Fair enough. But it begs the question why Bhuvneshwar was picked for such a significant series in the first place? If the team management was sceptical of his fitness, he should have been best left to play Ranji Trophy. After all, depending on his performance, he could have then been redrafted in the squad, like Hardik Pandya.
In fact, the way the Indian team management has handled Bhuvneshwar is a case study in itself. After Bhuvneshwar recovered from a lower-back injury he aggravated in the ODI series in England, he played the Asia Cup. Then he was prescribed rest for the West Indies series, though he would feature in the limited-overs leg. But bizarrely, he was asked to abstain from Ranji Trophy. It’s equally baffling that the lack of four-day practice bothers a team management that prefers net sessions over warm-up matches. And Bhuvneshwar didn’t miss a single net session, even the optional ones, in Australia.
Another case is that of Ajinkya Rahane, who was kept out of a few overseas Tests (like in South Africa) in the past, and it would be a surprise if there is no causative connection with the way he bats these days. It’s a kind of all-out attack that gamblers might appreciate. It’s as if he has lost confidence in his defensive technique. Even with a third man in place, he has gone for upper cuts that have just about eluded the fielders. The onus is, of course, on him, after all he is the vice-captain, but one can’t help thinking what part the lack of trust reposed by the team management has played in his unravelling. While glaring deficiencies might have crept into his technique, it’s his afflicted mind that’s at the bottom of his travails.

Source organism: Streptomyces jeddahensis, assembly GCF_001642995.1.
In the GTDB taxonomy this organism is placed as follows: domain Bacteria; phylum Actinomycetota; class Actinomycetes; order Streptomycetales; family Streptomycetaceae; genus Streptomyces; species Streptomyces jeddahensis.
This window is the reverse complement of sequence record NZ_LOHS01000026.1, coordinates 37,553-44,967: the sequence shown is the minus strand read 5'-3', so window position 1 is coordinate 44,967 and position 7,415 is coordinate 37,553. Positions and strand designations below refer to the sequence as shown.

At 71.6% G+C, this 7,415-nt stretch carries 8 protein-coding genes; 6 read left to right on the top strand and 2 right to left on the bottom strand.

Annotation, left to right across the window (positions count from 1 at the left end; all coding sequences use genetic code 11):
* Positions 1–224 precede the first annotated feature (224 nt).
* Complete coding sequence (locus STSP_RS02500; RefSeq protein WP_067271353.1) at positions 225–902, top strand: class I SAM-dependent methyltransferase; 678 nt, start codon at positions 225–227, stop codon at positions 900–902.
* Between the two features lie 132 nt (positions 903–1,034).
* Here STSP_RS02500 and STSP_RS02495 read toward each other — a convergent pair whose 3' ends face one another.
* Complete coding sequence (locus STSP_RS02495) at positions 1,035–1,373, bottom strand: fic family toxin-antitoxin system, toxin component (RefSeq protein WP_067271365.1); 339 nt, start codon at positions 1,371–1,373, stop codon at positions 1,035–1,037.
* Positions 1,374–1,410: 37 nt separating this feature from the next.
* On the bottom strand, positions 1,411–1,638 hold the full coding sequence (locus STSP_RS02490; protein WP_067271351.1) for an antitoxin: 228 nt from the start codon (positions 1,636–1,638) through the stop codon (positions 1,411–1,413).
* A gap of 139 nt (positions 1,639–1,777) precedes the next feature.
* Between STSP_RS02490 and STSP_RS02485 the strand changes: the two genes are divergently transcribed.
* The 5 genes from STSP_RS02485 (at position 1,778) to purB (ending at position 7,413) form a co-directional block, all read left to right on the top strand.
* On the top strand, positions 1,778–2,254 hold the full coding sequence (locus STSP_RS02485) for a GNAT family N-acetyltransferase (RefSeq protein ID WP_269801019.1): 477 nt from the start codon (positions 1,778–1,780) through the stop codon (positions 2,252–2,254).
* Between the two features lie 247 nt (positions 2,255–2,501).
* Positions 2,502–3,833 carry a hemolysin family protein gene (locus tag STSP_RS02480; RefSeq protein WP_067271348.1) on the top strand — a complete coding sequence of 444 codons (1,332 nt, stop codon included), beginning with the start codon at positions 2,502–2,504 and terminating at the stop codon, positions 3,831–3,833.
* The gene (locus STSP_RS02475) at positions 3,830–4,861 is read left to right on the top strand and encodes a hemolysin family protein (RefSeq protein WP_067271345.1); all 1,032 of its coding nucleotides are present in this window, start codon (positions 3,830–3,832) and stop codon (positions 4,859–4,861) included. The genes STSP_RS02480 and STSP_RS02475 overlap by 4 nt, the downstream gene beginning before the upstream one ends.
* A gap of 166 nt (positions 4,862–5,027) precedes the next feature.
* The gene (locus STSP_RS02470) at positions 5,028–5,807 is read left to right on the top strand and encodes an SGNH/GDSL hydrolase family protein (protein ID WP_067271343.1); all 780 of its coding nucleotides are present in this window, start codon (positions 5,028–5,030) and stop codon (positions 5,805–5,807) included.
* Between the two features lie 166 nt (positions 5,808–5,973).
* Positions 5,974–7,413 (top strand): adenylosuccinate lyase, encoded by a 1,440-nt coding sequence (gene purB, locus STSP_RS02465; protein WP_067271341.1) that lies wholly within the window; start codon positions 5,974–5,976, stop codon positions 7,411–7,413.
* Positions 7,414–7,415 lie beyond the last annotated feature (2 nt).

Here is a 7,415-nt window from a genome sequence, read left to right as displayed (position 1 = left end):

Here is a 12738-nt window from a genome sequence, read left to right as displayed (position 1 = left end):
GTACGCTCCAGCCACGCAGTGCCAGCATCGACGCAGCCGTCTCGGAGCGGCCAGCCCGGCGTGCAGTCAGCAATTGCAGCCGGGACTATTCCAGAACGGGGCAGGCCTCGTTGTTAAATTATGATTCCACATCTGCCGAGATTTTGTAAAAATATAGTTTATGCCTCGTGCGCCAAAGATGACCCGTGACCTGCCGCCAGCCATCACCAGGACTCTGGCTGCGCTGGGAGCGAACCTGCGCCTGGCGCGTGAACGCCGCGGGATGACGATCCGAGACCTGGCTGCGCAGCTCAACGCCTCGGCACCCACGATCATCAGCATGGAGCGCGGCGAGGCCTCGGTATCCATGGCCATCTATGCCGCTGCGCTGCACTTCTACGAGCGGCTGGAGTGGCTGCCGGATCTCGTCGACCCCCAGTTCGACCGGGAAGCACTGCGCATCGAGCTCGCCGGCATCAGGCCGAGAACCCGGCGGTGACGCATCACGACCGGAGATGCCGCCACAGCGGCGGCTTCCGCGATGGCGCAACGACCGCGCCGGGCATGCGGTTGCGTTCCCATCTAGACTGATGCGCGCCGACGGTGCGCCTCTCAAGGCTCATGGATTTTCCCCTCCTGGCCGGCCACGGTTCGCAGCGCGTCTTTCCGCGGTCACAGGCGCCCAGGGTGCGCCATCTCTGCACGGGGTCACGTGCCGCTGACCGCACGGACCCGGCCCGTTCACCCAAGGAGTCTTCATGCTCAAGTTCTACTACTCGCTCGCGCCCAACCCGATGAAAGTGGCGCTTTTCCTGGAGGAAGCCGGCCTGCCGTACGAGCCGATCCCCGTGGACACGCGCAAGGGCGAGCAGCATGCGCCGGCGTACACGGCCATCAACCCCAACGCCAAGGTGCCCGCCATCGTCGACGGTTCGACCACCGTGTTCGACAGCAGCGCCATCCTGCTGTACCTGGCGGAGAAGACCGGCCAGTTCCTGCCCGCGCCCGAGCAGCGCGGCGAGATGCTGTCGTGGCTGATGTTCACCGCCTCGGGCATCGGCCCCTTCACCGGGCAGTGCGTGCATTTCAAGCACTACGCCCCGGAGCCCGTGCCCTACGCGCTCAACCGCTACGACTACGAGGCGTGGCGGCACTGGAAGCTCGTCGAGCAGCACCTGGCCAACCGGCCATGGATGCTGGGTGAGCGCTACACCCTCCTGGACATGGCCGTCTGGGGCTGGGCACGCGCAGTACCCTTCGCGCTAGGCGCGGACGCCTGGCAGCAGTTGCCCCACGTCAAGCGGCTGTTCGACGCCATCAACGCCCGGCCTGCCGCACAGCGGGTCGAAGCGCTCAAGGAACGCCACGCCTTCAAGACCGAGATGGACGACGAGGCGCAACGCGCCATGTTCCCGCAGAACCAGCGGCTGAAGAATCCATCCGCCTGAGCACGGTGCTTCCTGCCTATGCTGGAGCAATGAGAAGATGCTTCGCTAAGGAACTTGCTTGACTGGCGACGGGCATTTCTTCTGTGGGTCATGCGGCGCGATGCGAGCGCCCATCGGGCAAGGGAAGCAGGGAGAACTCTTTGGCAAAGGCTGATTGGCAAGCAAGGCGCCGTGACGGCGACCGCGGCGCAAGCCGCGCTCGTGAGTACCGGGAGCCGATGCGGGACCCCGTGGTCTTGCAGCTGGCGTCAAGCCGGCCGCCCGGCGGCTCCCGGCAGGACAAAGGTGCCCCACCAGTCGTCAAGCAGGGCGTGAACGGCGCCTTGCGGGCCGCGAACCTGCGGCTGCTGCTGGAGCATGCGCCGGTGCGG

During Kohli’s tenure, every player other than himself has been benched for reasons not solely concerning form. Cheteshwar Pujara in the West Indies because his batting was slow; Pujara again in the first Test in England this summer; Rahane in South Africa because Rohit Sharma was supposedly a better player of the bouncing ball; Ashwin because he’s not suited to overseas climes; Murali Vijay because of Shikhar Dhawan’s enterprising approach. Each of them had to grind their way back to regain their spot in the side. But not all talented players have such steely resolve. Kohli’s conviction that living on the edge gets the best out of players is, more often than not, flawed.
Now that Pandya is returning and the management is mulling a reshuffle, Hanuma Vihari, who put in a sturdy shift with bat and ball, could be a casualty in Melbourne. Both Jadeja and Bhuvneshwar could empathise with him. Hopefully, he wouldn’t be relegated to the wilderness like Karun Nair.
Sometimes, it seems Kohli doesn’t listen to his own self. “You have to keep backing them and telling them they belong and they are good enough to perform,” Kohli said about openers KL Rahul and Vijay. It stands in stark contrast to his own words about Jadeja and Ashwin, and in the way he has followed a revolving-door policy in the past.
Fortunately, the series is locked 1-1. India can still win this series, but for that to happen, Kohli will have to back his players.